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Fragile future

There is danger lurking on the horizon for fund management as EU finance ministers discuss the future of collective investment. In advance of the new Ucits (undertakings for collective investment in transferable securities) agreement, which could be reached next month – and amid low general industry awareness – what is the current state of play?

Fund management could face a major shake-up if a proposed EU directive gets the go-ahead. The Ucits directive is the framework under which fund managers can market and sell their products in other EU countries.

Originally agreed in 1985, it provides, in effect, passports for certain investment products. As the EU has set itself the goal of establishing an integrated financial market by 2005, this directive is to be amended. The first amendment, extending asset range, has been welcomed in the UK. The second raft of amendments, however, has been met with consternation.

Political agreement was reached on the first proposal at a meeting of Ecofin, the council of European finance ministers, last October. The second is still under discussion and the Chancellor of the Exchequer Gordon Brown is understood to have opposed it at the last meeting. It is possible that agreement could be reached when Ecofin next meets on March 12.

The controversial second proposal, opposed by Autif, contains a variety of measures.

Some are uncontentious. Unit trust managers would, for instance, see restrictions on their activity eased and be allowed to carry out more work – discretionary portfolio management, for instance.

Then there is also a proposal for a harmonised and simplified prospectus. This would be a single marketing document from which a company would be able to sell across Europe and which would require no more than translation. This would be a web-friendly measure in line with the amendment&#39s aim of meeting ongoing developments in e-commerce.

Now for the proposals that Autif feels would put UK fund managers at a disadvantage. Corporate funds, Oeics and Sicavs (their French counterparts), will have passports across Europe whereas contractual investment funds will not. So countries would potentially be able to acquire UK investors with no cost base in this country.

In two major markets, Germany and Italy, retail investment is contractual rather than corporate, which means that the UK will not be able to reciprocate.

Autif senior international policy adviser Julie Patterson says: “The passport will be discriminatory in effect and create distortions in the market.” She does not see it as contributing to a single market, and thinks it a retrograde step.

The second contentious measure relates to capital adequacy. The current proposal would require investment companies to keep the equivalent of 13 weeks of fixed overheads in reserve or an as yet unagreed percentage of funds under management.

Patterson believes that this measure would unduly affect the UK, which has a preponderance of smaller companies. Whereas the UK and France have a diverse sector with small, medium and large investment companies, the rest of Europe is dominated by the large banking groups, which have a lot of capital.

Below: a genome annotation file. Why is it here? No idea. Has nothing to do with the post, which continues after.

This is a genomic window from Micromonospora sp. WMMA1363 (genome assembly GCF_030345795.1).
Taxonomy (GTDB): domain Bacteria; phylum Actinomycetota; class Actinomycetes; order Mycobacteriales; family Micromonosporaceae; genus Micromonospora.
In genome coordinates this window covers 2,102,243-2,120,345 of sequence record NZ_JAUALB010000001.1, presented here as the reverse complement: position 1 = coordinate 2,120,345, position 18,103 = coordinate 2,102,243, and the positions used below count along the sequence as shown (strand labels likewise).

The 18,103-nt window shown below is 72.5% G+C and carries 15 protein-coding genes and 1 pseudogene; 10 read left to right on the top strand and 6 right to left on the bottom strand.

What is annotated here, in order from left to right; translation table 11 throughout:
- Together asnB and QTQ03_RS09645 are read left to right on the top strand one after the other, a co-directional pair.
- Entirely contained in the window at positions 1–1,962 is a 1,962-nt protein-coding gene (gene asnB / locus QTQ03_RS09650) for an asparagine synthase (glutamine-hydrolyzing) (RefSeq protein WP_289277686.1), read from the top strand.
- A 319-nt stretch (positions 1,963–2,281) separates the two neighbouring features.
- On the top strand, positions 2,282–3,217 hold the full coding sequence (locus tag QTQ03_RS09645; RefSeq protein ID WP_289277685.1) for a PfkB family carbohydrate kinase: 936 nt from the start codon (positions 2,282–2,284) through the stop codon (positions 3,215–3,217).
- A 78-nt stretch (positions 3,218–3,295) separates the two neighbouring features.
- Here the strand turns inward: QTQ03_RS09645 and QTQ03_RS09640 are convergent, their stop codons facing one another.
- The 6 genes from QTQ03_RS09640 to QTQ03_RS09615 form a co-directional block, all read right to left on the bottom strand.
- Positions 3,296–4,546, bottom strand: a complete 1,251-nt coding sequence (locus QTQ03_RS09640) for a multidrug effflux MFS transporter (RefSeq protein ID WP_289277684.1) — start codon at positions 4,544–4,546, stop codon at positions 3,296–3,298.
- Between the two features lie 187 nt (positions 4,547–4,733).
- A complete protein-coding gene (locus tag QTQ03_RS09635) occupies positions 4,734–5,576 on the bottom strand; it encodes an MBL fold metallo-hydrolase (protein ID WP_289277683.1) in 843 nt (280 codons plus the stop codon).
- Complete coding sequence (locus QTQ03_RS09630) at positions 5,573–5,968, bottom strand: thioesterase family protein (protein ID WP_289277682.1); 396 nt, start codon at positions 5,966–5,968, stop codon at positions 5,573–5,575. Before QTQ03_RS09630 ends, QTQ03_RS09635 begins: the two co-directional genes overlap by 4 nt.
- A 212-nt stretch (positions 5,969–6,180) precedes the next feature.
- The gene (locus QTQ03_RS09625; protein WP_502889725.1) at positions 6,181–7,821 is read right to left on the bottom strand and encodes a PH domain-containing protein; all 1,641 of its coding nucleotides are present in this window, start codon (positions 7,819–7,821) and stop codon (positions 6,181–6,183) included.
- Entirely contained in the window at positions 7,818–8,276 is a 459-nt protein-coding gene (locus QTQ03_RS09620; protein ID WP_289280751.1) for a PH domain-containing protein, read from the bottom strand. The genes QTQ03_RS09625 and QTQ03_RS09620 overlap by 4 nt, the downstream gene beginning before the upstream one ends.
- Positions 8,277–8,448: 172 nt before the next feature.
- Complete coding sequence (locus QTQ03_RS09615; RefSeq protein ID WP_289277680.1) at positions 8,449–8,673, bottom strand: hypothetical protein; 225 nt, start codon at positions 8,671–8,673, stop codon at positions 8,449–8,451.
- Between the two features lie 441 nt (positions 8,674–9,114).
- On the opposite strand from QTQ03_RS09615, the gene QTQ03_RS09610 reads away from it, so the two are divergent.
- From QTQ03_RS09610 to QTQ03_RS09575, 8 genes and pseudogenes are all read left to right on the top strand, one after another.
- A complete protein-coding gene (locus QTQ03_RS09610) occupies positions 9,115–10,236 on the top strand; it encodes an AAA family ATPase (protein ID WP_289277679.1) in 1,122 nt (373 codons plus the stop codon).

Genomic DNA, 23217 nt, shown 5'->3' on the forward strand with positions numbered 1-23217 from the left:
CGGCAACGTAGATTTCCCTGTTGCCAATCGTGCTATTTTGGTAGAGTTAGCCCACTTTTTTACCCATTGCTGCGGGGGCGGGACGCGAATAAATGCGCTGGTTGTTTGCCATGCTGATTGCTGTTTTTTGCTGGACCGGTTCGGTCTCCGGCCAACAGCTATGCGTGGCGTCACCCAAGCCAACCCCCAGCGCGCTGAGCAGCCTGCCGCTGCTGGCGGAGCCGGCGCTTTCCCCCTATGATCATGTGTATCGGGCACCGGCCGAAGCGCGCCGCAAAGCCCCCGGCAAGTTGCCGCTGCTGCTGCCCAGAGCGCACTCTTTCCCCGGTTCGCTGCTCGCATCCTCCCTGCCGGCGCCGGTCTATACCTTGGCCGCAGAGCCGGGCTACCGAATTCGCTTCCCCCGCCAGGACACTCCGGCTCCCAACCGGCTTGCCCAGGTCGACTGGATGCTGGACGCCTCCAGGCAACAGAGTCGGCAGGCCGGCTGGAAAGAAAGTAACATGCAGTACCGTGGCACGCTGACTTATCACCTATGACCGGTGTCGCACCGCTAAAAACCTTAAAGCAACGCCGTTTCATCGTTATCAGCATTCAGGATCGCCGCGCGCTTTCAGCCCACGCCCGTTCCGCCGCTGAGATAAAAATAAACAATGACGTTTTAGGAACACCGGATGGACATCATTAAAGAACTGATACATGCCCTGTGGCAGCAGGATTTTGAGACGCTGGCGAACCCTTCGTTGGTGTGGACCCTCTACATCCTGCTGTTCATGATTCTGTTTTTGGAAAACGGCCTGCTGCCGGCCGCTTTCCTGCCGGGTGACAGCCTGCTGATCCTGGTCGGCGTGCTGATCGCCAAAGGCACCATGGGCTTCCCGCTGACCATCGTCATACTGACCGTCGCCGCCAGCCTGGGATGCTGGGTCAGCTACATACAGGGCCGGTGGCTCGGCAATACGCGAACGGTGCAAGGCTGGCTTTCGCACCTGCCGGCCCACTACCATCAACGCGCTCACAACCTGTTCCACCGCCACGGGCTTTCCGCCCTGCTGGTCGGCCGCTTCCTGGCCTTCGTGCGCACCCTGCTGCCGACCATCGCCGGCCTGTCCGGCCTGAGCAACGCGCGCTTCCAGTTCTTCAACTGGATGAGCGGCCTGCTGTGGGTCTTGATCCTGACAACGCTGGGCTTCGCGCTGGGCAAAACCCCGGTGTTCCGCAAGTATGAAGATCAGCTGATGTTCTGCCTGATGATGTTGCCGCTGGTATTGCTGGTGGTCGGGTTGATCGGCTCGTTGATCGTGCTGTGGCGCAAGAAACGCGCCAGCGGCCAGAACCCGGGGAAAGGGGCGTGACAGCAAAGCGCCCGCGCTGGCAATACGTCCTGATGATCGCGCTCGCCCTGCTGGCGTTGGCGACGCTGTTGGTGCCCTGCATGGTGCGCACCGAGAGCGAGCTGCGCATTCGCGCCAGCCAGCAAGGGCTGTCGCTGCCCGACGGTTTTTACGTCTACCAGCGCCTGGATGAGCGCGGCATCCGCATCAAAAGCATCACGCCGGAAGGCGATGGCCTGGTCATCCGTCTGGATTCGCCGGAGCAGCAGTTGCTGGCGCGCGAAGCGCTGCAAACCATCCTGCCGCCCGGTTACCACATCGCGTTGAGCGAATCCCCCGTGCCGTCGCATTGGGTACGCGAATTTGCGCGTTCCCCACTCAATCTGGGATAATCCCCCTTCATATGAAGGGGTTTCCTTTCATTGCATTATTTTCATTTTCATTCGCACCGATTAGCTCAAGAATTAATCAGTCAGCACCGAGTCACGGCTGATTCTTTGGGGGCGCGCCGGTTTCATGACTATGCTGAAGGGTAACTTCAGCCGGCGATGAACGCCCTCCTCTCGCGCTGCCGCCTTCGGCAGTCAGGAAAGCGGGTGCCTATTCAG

Patterson is also unhappy that no analysis has been done to back this measure, and she disagrees with the assertion that the total of funds under management would, on its own, provide a proper assessment of risk.

The third disputed measure relates to delegation. In the UK a large amount of delegation takes place, be it asset management or marketing that is farmed out. But some countries are very opposed to delegation – Germany in particular. They would retain the power to refuse it whereas it would continue to be allowed in the UK.

The proposals that have already been agreed and welcomed by Autif extend the range of assets that a fund can invest in and still be passportable. In addition to the equities and bonds which are currently allowed, fund managers will be able to invest in derivatives, deposits, funds of funds and mixed funds. Property, venture capital, master-feeder or geared and hedge funds will still be excluded.

This has been broadly welcomed as putting things on a more equal footing. One overall possible effect of the new directive, according to LeggMason product director Brett Greatex, would be a further stimulation for trusts to convert into Oeics.

As the range of assets is extended so are the investment limits, but this would still be broadly in line with current UK regulations.

With the greater range of assets, a new limit of exposure to a single group rather than stock is introduced. For equity and debt, this limit will be 10 per cent, with an overall limit of 20 per cent to any particular group.

Patterson believes this will not be a problem for UK fund managers, other than as an extra compliance cost.

UK products would become more passportable. But when taken together with the negative impact of the second proposal, Autif is urging the Government to withdraw from the directive unless significant alterations are agreed.

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